Westminster blocking independence vote would be wrong, Nicola Sturgeon says
Nicola Sturgeon has insisted it would be "wrong, unfair and utterly unsustainable" for Westminster to deny Scotland a second independence referendum if MSPs back her call for another ballot to be held.
The First Minister said it was " 'entirely legitimate'' for the UK Government and opposition parties at Holyrood to ''robustly'' oppose independence.
But with the Scottish Parliament expected to back her call for another referendum in a vote on Wednesday evening, she insisted she has an " unquestionable democratic mandate" for such a vote to take place.
Her comments come as Ms Sturgeon and the Prime Minister are engaged in a constitutional stand-off.
The SNP leader wants another vote to take place between autumn next year and spring 2019, when she says there will be clarity over the outcome of the Brexit negotiations.
Theresa May has declared ''now is not the time'' for another ballot, indicating the UK Government will reject the SNP's preferred timetable.
With the PM due to trigger Article 50 and start the formal two-year-long Brexit process on March 29, Ms Sturgeon told MSPs: "As a country, we can't avoid change. But we can choose what kind of change we want."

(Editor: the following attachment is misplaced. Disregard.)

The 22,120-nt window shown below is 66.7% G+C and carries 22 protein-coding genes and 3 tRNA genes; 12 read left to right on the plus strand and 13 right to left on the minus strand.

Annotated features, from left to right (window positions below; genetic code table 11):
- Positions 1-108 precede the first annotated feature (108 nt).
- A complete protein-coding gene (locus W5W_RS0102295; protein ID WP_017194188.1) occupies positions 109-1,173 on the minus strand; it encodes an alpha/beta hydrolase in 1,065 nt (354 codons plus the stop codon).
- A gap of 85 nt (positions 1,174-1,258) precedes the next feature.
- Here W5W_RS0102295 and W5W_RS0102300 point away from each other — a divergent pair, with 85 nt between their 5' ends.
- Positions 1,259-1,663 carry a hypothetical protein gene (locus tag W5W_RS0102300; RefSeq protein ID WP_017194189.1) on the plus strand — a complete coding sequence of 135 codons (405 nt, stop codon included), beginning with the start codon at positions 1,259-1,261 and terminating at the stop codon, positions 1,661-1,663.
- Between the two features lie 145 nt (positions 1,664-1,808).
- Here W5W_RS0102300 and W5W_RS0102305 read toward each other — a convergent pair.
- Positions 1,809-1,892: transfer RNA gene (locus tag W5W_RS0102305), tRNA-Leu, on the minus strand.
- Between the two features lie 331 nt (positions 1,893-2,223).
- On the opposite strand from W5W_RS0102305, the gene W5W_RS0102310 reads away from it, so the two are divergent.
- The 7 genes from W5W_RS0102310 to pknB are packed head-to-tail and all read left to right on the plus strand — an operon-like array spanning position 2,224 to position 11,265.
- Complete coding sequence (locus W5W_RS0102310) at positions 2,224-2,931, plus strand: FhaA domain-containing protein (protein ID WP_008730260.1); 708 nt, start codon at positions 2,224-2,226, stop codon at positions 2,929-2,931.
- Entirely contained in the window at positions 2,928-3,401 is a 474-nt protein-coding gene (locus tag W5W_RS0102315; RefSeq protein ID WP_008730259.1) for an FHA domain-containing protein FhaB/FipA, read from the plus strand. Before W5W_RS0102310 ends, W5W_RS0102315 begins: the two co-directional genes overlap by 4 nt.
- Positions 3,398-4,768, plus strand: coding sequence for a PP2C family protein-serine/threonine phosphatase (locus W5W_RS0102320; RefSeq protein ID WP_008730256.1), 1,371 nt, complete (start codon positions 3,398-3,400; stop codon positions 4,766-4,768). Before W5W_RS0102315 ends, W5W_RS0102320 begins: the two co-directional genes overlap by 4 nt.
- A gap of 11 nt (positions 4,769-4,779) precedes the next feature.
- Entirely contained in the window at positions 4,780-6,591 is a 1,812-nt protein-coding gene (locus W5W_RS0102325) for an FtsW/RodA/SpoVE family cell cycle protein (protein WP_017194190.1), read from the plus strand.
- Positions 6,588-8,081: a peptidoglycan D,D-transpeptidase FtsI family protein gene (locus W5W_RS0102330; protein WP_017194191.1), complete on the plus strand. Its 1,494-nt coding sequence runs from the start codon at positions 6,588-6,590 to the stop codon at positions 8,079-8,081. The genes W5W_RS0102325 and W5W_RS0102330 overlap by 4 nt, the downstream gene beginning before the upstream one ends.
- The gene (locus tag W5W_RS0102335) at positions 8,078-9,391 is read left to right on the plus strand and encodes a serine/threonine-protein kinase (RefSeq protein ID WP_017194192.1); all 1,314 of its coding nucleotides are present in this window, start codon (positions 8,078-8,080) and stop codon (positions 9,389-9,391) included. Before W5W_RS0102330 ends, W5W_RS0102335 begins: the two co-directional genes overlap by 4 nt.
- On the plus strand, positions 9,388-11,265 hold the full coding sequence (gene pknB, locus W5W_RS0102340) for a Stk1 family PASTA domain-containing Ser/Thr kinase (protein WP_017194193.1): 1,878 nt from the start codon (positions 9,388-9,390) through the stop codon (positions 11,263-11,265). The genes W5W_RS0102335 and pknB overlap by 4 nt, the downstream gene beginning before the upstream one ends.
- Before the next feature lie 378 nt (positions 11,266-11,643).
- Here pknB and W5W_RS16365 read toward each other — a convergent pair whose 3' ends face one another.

The First Minister spoke out at the start of a two-day debate at Holyrood in which MSPs are considering a motion to mandate the Scottish Government to take forward discussions with the UK Government on the details of a section 30 order - the mechanism to transfer the legal powers for a vote.
Scottish Conservative, Labour and Liberal Democrat politicians have already made clear they will seek to block another referendum.
But the pro-independence Scottish Greens, who have six MSPs, will give the First Minister the support she needs for her motion to be passed.
A total of 62% of Scottish voters backed the UK remaining part of the EU in June 2016 and the SNP manifesto for last year's Holyrood elections made clear another ballot on independence should take place if there were a "material change in circumstances" from the previous ballot in 2014.
The example cited for that was for Scotland to be removed from the EU against its wishes.
Ms Sturgeon said: "I n the circumstances we now face, for the UK Government to stand in the way of Scotland even having a choice would be, in my view, wrong, unfair and utterly unsustainable."
The First Minister has already said she was forced to move for a second referendum as a result of Westminster intransigence, with Ms Sturgeon still waiting for a formal response to "compromise" proposals which would have kept Scotland in the single market and handed more powers to Holyrood.
"The UK Government is taking decisions entirely unilaterally that I and many others believe will be deeply damaging to our economy and standing in the world," she said.
Ms Sturgeon added: " The decision about the kind of country we are and the path we take can only be made by the people of Scotland."